Bungie is splitting with Activision (opens in new tab) and gaining total control of the Destiny IP, and while we can only speculate on what exactly that means for the series in the short-term (opens in new tab), the shift will undoubtedly change the game in the years to come. Destiny 2 director Luke Smith discussed the studio’s post-Activision path in the latest This Week At Bungie blog post (opens in new tab), affirming that Bungie will only put more into Destiny going forward.
“Long-term, Bungie is committed to Destiny,” Smith said. “We created the universe and we hold its future entirely in our hands. The vast majority of the team is hard at work envisioning future experiences, enemies, and ways to play the Guardian you’ve been building since 2014. We’re going to keep doing that. We’re thinking about what it means to be truly independent, what it means to self-publish, and crucially, what Destiny’s future can now look like for our players. It was a busy Fall, and it is going to be a busy year. When I look ahead and think about Destiny and where it could go, I see a bright future, with roots in a memorable past. Not everything has been lost in the dark corners of time.”
Smith didn’t say any more about those dark corners of time and what exactly was lost in them, but he did shed some light on the studio’s more immediate plans for Destiny. As previously reported, Bungie is committed to delivering the content on Destiny 2’s annual pass (opens in new tab) DLC roadmap. According to Smith, the next chunk of content on that roadmap, the Joker’s Wild, will benefit from the missteps of Black Armory.
“We’ve learned a lot from Black Armory that we will apply to future releases,” Smith said, “most notably that we’d like the beginning experiences of content drops to be a better point of convergence for the player base. In Black Armory, we set the Power requirement for the first forge too high, and that meant it wasn’t a great chance to jump into some new content. We want to find the line between new content that many players can play, and aspirational content for players to progress toward. We’re exploring improvements to catch-up mechanics for players in upcoming seasons.”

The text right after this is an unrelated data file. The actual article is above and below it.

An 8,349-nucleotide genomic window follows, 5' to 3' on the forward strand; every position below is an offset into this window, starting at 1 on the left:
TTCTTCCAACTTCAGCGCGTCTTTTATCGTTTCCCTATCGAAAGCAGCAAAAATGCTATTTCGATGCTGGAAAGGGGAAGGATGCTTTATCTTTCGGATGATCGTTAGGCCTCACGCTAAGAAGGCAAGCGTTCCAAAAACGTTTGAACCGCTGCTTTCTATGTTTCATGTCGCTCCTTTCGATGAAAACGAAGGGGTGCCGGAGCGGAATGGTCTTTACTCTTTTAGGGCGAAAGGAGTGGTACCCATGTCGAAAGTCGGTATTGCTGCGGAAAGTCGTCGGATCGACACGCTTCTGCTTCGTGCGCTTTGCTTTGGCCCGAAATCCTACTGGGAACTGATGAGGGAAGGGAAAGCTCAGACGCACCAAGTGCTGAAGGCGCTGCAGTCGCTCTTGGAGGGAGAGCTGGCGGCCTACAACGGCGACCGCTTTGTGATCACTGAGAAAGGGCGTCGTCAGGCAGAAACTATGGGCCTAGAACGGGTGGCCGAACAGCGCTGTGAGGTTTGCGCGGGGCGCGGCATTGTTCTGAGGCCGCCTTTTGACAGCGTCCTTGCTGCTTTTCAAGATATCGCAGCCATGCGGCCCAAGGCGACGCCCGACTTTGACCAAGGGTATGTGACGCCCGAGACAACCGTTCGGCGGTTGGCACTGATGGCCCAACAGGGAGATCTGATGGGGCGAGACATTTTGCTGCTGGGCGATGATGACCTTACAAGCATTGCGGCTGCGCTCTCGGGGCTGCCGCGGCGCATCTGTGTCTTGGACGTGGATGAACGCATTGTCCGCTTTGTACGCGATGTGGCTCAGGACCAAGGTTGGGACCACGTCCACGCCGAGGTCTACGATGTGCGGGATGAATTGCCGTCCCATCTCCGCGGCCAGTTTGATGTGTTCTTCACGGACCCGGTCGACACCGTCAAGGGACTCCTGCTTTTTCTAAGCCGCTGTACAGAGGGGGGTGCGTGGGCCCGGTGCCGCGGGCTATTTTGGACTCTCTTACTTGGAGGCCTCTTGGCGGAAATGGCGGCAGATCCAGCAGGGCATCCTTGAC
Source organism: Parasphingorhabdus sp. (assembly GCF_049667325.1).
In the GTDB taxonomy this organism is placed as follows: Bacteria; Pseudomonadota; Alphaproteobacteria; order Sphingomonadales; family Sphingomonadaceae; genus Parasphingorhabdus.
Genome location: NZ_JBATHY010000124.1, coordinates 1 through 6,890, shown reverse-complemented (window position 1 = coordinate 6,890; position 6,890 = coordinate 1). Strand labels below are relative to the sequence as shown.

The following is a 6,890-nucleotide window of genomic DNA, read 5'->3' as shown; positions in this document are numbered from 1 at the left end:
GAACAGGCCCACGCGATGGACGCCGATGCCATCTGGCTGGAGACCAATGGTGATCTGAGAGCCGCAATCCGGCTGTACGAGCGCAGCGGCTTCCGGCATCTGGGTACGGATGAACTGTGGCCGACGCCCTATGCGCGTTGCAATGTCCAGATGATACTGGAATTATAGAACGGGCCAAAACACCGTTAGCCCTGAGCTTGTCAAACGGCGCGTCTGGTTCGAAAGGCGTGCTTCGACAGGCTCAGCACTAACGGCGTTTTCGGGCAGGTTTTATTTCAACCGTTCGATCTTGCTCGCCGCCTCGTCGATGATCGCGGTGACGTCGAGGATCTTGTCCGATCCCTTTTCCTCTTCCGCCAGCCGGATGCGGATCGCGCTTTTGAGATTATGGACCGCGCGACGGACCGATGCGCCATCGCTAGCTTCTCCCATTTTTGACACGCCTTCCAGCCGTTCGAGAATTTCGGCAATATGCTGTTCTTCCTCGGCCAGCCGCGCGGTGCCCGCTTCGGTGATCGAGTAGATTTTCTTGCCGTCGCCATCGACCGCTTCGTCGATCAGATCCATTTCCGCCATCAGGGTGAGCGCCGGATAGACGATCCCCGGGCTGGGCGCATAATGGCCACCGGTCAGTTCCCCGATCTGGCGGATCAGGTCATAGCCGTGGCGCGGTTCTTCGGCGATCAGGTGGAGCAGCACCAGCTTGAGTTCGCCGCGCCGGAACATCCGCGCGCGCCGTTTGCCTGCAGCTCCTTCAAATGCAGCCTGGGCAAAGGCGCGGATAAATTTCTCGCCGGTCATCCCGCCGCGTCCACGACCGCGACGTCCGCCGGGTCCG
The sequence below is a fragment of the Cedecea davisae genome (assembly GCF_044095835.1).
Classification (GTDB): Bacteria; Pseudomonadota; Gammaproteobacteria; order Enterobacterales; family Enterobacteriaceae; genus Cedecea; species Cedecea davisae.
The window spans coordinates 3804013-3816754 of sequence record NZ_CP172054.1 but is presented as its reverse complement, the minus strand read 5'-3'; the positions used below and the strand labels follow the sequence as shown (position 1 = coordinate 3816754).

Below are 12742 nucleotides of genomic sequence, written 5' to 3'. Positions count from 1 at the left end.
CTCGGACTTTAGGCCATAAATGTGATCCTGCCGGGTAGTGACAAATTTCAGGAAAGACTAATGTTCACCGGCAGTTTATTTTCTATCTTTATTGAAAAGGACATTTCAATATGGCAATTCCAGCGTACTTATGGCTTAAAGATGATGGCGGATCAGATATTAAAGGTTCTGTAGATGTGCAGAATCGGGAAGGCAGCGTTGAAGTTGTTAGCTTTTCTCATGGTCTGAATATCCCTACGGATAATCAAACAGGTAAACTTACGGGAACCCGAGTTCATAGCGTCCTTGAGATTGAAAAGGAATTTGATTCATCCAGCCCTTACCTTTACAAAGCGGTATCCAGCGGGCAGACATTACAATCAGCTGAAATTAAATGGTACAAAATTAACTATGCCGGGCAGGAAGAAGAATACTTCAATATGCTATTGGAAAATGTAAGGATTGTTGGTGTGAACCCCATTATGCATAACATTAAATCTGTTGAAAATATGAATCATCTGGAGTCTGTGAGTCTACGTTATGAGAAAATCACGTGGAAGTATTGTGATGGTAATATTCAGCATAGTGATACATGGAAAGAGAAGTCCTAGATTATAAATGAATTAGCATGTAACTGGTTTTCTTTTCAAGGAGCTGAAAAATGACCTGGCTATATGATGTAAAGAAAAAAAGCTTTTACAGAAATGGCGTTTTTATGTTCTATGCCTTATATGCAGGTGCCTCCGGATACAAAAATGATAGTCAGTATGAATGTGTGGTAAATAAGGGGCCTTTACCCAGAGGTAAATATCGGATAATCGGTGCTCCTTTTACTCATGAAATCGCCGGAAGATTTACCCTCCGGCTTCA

Smith also touched on one of the bigger question marks hanging over Bungie’s separation with Activision: what about Activision-owned partners like Vicarious Visions, who worked on Destiny 2’s PC port, and High Moon Studios, who pitched in on Forsaken? Well, as expected, those partners are staying with Activision, so all the work will fall to Bungie. However, Smith said Vicarious Visions is “currently readying their Destiny swan song with content that will appear in the upcoming Season of [Redacted],” cheekily alluding to the mysterious Penumbra DLC that will polish off the annual pass. Vicarious Visions has done right by Destiny 2 in the past, so it’ll be interesting to see another collaborative effort from them.
When Activision expressed disappointment (opens in new tab) with Destiny 2: Forsaken’s sales numbers, Smith took to Twitter to publicly rebut the sentiment. At the time, he said, “We are not disappointed with Forsaken. We set out to build a game that Destiny players would love, and at Bungie, we love it too. Building Destiny for players who love it is and will remain our focus going forward.” It sounds like that approach hasn’t changed.